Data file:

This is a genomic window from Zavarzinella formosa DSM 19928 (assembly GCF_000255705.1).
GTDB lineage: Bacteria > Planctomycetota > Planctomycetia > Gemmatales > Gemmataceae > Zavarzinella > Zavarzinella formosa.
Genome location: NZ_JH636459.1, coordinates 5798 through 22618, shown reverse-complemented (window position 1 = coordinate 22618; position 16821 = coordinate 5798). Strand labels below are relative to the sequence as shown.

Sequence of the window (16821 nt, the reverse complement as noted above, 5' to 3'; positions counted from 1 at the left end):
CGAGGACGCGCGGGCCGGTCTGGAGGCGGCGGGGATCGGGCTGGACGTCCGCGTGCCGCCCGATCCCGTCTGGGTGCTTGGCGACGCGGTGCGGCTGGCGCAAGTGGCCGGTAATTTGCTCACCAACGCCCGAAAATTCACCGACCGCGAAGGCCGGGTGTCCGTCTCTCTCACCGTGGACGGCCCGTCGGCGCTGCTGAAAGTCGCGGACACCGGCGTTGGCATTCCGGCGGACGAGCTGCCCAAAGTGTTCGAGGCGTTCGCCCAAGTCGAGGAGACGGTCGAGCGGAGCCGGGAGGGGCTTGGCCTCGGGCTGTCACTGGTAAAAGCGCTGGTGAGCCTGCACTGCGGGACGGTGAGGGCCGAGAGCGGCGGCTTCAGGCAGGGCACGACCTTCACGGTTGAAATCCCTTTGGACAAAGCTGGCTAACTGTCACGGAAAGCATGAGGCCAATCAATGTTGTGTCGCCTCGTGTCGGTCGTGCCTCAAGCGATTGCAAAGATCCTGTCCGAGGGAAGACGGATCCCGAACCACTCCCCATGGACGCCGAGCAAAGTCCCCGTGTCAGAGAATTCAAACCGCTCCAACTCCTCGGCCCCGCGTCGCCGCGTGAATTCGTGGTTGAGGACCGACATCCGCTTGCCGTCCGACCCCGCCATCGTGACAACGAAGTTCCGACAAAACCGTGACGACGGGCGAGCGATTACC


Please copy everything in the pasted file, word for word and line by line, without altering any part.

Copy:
This is a genomic window from Zavarzinella formosa DSM 19928 (assembly GCF_000255705.1).
GTDB lineage: Bacteria > Planctomycetota > Planctomycetia > Gemmatales > Gemmataceae > Zavarzinella > Zavarzinella formosa.
Genome location: NZ_JH636459.1, coordinates 5798 through 22618, shown reverse-complemented (window position 1 = coordinate 22618; position 16821 = coordinate 5798). Strand labels below are relative to the sequence as shown.

Sequence of the window (16821 nt, the reverse complement as noted above, 5' to 3'; positions counted from 1 at the left end):
CGAGGACGCGCGGGCCGGTCTGGAGGCGGCGGGGATCGGGCTGGACGTCCGCGTGCCGCCCGATCCCGTCTGGGTGCTTGGCGACGCGGTGCGGCTGGCGCAAGTGGCCGGTAATTTGCTCACCAACGCCCGAAAATTCACCGACCGCGAAGGCCGGGTGTCCGTCTCTCTCACCGTGGACGGCCCGTCGGCGCTGCTGAAAGTCGCGGACACCGGCGTTGGCATTCCGGCGGACGAGCTGCCCAAAGTGTTCGAGGCGTTCGCCCAAGTCGAGGAGACGGTCGAGCGGAGCCGGGAGGGGCTTGGCCTCGGGCTGTCACTGGTAAAAGCGCTGGTGAGCCTGCACTGCGGGACGGTGAGGGCCGAGAGCGGCGGCTTCAGGCAGGGCACGACCTTCACGGTTGAAATCCCTTTGGACAAAGCTGGCTAACTGTCACGGAAAGCATGAGGCCAATCAATGTTGTGTCGCCTCGTGTCGGTCGTGCCTCAAGCGATTGCAAAGATCCTGTCCGAGGGAAGACGGATCCCGAACCACTCCCCATGGACGCCGAGCAAAGTCCCCGTGTCAGAGAATTCAAACCGCTCCAACTCCTCGGCCCCGCGTCGCCGCGTGAATTCGTGGTTGAGGACCGACATCCGCTTGCCGTCCGACCCCGCCATCGTGACAACGAAGTTCCGACAAAACCGTGACGACGGGCGAGCGATTACC